The We Love DC Theater team: Don Whiteside, Patrick Pho, Jenn Larsen, and Joanna Castle Miller.
Fall is in the air and that means one thing…
Oh ya and Theatre.
As new seasons across the District kick-off, the We Love DC Theater team got together at The Brixton to talk about the upcoming year in theater – and I got some of it on video! Find out which shows we are excited about in the first of two videos below!
Esther Williamson as Isabella, and Kimberly Gilbert as Angelo
Photo by Kristin Holodak
“Measure for Measure” could be described in simplest terms as a “he said, she said” kind of play. When fellow author Don shared his thoughts on Taffety Punk’s current production with me, it fascinated me that we had two disparate views. So why not mimic the play’s conceit and split the review?
Before we go into it, plot please? The leader of the free world gives it all up temporarily for some meditation practice, leaving a stuck-up prig in charge as a test. The prig goes to town cleaning up the junkies and whores, jailing a reprobate with a hot virgin as a sister. Virgin begs for her brother’s life, prig will give it if she sleeps with him. All hell breaks loose with the leader working the marionette strings behind the scenes.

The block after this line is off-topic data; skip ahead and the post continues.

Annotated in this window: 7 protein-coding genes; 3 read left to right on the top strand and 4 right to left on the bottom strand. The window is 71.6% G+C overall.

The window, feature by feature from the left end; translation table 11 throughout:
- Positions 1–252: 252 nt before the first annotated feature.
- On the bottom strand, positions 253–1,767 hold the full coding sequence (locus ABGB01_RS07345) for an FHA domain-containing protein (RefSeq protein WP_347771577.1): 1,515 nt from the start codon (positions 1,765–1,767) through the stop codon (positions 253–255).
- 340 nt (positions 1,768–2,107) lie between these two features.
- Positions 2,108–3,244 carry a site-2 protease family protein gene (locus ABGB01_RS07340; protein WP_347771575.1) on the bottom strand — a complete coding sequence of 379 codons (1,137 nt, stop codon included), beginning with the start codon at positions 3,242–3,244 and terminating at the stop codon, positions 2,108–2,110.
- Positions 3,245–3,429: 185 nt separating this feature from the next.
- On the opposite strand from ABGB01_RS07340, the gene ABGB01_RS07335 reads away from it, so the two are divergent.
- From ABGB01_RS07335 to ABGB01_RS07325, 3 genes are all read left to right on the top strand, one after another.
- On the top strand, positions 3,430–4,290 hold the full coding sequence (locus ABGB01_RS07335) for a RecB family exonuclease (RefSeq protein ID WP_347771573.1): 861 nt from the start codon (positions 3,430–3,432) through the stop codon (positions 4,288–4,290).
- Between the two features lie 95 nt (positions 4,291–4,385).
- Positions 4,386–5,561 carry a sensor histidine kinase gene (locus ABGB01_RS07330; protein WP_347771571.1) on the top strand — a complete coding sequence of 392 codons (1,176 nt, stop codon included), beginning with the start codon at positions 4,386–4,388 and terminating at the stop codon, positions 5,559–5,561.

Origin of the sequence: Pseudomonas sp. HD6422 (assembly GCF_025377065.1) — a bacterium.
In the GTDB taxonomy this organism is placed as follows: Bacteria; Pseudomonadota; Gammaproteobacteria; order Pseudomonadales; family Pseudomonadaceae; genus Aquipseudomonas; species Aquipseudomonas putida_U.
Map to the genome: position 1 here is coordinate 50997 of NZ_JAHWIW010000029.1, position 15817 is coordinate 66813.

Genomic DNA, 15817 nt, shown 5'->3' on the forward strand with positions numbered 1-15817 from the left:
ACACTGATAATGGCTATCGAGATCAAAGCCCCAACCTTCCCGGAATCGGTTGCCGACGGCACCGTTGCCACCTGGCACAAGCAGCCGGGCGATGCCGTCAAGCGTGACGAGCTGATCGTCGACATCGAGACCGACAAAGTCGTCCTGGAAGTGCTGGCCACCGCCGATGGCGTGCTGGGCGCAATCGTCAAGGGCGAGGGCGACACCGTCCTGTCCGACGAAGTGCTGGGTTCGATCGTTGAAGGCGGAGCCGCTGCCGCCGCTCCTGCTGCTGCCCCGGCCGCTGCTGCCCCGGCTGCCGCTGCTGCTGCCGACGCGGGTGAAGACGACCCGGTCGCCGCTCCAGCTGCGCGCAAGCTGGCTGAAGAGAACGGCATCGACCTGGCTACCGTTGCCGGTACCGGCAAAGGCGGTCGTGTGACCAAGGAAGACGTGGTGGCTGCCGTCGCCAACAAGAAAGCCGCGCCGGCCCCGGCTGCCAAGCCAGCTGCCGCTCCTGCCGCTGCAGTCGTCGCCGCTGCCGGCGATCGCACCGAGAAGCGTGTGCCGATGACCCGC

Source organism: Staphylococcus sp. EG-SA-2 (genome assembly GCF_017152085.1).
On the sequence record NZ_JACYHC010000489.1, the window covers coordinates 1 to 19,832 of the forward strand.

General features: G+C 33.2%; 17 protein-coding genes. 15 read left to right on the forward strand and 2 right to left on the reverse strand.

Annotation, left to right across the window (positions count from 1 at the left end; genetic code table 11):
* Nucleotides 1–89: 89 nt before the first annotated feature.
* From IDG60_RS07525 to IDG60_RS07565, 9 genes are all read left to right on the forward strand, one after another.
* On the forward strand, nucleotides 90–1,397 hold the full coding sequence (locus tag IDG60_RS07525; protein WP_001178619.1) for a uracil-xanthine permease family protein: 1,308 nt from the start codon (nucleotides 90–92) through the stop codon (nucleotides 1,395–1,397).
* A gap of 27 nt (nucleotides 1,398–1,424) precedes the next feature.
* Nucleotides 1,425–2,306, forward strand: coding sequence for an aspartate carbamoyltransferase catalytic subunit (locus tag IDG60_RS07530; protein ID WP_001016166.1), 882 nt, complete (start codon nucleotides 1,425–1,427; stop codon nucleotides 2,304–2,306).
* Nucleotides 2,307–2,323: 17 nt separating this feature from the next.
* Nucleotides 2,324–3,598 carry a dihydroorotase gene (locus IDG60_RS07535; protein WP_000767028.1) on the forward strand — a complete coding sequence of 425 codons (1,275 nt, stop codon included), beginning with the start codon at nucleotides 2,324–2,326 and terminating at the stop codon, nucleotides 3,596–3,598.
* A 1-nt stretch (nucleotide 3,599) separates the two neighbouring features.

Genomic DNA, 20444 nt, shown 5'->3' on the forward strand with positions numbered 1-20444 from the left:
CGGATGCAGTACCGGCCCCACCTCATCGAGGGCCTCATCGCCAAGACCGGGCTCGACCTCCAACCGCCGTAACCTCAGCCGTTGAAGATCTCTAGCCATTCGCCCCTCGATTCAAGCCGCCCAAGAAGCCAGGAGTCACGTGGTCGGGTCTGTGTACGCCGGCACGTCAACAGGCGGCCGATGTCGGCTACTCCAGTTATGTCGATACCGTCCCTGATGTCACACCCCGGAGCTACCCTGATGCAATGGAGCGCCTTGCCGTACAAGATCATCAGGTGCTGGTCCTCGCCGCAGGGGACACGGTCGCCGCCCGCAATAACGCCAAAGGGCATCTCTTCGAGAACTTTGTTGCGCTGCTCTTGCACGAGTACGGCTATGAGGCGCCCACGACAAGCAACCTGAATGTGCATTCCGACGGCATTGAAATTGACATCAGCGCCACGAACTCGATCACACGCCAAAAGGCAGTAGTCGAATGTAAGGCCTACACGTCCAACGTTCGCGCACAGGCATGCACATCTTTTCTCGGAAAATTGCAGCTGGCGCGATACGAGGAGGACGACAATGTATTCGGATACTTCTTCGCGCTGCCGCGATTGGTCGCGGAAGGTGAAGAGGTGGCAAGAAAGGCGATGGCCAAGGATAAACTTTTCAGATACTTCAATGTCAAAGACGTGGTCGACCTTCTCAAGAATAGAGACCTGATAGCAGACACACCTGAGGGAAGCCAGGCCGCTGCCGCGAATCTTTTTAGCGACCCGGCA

At least, that was how my professor described it.
So here goes, our little gender joint review experiment… Continue reading
Rahaleh Nassri (Romeo) and Kelsey Grouge (Juliet), photo by Teresa Castracane
Taffety Punk Theatre Company sure has guts. The marketing for their all-female “answer” to Shakespeare Theatre Company’s all-male production of Romeo & Juliet had me instantly intrigued: “An hour shorter, a fraction of the cost, and 100% more women. We will totally crush them!” Really, with that kind of chutzpah shown by director Lise Bruneau, how could I not go? And only $10 bucks!
I wasn’t disappointed.
This is a very stripped down production that manages within limited budget and extremely tight space constraints to hit most of the passion points of the play. It’s like watching “The Outsiders” do Shakespeare, using very contemporary speech patterns and body language that help to freshly illuminate the text.
Two outstanding performances in this vein are Rahaleh Nassri as Romeo and Kimberly Gilbert as Mercutio. I swear every time Nassri came on, I thought I heard Death Cab for Cutie’s “I Will Possess Your Heart” – so perfectly did she embody that particular style of hipster boy the girls have a crush on. Oh, he may start out as a bit of a player, but once he’s hooked he’s yours forever. It’s a brilliant bit of naturalistic acting and she’s completely believable as a lovestruck teen. Continue reading